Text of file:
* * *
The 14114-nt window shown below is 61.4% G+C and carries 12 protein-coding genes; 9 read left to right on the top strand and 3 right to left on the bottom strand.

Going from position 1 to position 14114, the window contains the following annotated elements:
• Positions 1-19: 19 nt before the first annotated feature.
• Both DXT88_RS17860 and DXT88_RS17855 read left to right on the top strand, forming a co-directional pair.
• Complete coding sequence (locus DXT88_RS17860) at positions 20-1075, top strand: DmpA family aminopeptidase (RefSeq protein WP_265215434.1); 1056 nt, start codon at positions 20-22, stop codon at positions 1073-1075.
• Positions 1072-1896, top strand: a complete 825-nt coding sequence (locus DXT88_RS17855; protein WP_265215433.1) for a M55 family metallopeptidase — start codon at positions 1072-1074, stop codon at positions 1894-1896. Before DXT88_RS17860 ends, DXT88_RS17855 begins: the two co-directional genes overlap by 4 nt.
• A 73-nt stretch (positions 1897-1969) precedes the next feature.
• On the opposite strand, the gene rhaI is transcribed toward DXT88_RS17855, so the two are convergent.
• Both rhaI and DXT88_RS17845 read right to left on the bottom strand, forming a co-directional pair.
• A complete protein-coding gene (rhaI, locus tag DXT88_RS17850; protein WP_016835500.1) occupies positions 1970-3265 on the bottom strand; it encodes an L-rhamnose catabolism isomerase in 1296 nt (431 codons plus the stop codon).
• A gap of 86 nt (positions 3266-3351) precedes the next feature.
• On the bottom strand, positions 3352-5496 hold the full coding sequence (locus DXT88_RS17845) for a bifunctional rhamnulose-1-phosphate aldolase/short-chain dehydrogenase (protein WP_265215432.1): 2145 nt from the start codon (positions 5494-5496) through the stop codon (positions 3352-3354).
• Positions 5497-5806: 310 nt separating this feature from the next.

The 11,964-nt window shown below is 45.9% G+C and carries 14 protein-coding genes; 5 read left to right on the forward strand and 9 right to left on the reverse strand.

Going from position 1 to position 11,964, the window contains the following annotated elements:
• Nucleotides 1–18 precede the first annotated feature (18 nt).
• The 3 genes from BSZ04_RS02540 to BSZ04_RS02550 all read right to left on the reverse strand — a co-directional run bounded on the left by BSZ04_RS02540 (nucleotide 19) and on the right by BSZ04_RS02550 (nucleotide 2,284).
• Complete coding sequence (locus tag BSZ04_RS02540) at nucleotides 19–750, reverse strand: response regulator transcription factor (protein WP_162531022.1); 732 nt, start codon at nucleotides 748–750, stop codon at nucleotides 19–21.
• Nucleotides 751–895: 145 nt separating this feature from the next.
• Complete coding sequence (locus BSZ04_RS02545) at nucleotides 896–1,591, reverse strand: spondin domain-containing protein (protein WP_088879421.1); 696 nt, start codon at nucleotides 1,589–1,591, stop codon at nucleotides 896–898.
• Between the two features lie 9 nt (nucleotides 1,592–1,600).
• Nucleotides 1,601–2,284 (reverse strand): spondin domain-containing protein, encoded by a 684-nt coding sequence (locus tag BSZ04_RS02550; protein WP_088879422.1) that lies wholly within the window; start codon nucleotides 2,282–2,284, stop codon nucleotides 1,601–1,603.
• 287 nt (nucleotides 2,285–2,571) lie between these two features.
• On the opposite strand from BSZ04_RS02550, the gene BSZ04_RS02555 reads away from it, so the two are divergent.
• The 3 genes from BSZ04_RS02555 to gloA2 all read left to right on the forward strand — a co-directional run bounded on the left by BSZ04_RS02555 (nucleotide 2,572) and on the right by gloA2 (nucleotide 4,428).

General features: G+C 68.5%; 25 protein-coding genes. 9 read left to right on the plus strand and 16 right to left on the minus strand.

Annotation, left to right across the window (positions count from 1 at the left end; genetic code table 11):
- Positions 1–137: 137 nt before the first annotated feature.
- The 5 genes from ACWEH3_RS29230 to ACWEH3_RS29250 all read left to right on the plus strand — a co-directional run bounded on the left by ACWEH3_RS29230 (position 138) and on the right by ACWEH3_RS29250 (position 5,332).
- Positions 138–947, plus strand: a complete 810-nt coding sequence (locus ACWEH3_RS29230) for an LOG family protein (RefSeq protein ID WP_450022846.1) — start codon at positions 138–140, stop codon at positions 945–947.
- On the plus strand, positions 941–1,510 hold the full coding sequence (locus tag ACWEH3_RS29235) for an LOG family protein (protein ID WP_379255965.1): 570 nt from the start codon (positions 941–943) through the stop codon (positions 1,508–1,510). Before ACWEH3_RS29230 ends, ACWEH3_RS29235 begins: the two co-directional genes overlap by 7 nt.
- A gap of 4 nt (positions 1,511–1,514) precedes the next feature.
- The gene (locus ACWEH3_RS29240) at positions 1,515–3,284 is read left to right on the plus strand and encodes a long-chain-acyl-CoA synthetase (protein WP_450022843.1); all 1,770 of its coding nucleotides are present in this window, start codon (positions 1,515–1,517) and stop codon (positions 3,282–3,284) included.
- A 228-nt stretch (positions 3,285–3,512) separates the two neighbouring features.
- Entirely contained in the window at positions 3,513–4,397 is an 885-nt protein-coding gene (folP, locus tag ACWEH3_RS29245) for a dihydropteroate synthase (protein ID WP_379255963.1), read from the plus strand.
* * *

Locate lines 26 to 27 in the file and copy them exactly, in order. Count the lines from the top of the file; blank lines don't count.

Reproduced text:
General features: G+C 68.5%; 25 protein-coding genes. 9 read left to right on the plus strand and 16 right to left on the minus strand.

Annotation, left to right across the window (positions count from 1 at the left end; genetic code table 11):